Criminal Responsibility, Historical Concepts
Criminal Responsibility, Historical Concepts
The precise definition of criminal responsibility varies from place to place but, in general, to be responsible for a criminal act implies the perpetrator must understand what they are doing and that it is wrong. Clearly, most young children are too immature to fully appreciate the difference between right and wrong. Most countries have fixed an age below which a child cannot be held criminally responsible for their actions. Commonly this is set at ten years, although the age of criminal responsibility can vary between six and 12 years.
An individual may also not be held responsible for their crimes on grounds of mental disorder. It has long been recognized that some people do not have control over or understanding of their actions and the issue of criminal responsibility has been a subject of debate since ancient times. A landmark case occurred in 1843, when Daniel M'Naghten shot and killed the secretary to Britain's Prime Minister Robert Peel. The medical evidence found M'Naghten to be insane. This led to the famous M'Naghten Rule where someone could evade criminal responsibility if it could be proved that they did not understand the "nature and quality" of the act they were committing. Equally, they were not held responsible if they did understand what they were doing, but did not appreciate that it was wrong.
Over the years, there has been much discussion over the meaning of these terms. In countries or states that do not have the death penalty, the difference between being found guilty and responsible and guilty and not responsible is a prison term or a stay in a mental institution. Where the death penalty applies, it may mean the difference between death and life. In March 2005, the United States Supreme Court ruled that while persons under the age of 18-years-old can be held responsible for crimes and punished by imprisonment, they are not subject to the death penalty for crimes committed while under the age of 18.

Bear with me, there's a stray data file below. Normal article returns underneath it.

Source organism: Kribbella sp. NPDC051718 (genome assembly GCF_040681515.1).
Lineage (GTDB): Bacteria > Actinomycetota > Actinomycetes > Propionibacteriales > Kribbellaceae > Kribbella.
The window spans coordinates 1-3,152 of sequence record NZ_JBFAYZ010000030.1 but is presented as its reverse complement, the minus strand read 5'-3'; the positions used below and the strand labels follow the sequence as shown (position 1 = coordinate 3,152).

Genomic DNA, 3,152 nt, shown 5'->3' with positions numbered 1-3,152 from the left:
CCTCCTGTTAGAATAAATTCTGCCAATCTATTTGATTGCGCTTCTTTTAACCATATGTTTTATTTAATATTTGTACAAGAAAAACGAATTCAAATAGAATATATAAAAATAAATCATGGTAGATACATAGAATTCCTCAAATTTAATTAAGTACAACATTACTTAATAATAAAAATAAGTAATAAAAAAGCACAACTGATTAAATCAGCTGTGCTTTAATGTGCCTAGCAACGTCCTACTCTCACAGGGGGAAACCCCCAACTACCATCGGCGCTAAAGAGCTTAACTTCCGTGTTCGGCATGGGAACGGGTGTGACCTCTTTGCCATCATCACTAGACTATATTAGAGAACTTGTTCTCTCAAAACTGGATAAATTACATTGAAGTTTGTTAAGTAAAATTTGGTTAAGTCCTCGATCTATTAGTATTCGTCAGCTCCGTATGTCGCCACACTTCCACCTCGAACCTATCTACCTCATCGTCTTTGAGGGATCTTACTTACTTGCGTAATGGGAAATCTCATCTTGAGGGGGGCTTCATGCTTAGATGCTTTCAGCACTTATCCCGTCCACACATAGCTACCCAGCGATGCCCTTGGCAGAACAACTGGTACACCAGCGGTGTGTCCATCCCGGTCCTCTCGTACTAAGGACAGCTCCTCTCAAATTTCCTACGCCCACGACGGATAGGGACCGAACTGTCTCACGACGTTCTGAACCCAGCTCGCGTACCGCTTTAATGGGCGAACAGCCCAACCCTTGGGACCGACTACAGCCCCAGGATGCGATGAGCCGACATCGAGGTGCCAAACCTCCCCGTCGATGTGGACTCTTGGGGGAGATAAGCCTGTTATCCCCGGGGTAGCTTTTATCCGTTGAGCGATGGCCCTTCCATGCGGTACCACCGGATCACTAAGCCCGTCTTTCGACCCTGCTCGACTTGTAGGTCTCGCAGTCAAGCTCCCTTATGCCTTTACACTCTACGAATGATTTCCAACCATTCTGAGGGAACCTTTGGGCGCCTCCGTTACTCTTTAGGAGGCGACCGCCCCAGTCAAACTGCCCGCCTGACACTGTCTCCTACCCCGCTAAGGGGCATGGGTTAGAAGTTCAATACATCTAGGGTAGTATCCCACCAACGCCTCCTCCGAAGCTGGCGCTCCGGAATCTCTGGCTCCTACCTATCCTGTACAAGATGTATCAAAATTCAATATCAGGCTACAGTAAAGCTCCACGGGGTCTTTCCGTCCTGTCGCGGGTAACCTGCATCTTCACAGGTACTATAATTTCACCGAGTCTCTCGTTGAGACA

There are many situations in which someone may not be responsible for their actions. Psychosis may mean they were out of touch with reality at the time of the crime. Criminals suffering from schizophrenia may cite "inner voices" driving them to murder someone. Disorders of impulse control may mean someone is unable to stop himself or herself from attacking someone. People whose actions and judgment are affected by prescription drugs may also not be fully responsible. Crimes with no apparent or rational motive may also be committed by those who are not fully responsible for their actions.
The forensic psychiatrist will examine the accused and will also look for evidence of whether he or she understood what they were doing was wrong. Wearing gloves or a mask or giving a false alibi or name are all clear indicators of knowing a criminal act is being committed. Suspects who dispose of evidence, flee the scene, or lie to police are also likely to appreciate that they are doing wrong. Some criminals can be very manipulative and may feign mental illness, thinking that a stay in a mental hospital is preferable to prison or, indeed, the death sentence. It is up to the forensic psychiatrist to examine all the evidence and the suspect and then to assess if the suspect is, or is not, responsible for the crime.
see also Ethical issues; Psychological profile; Psychopathic personality.
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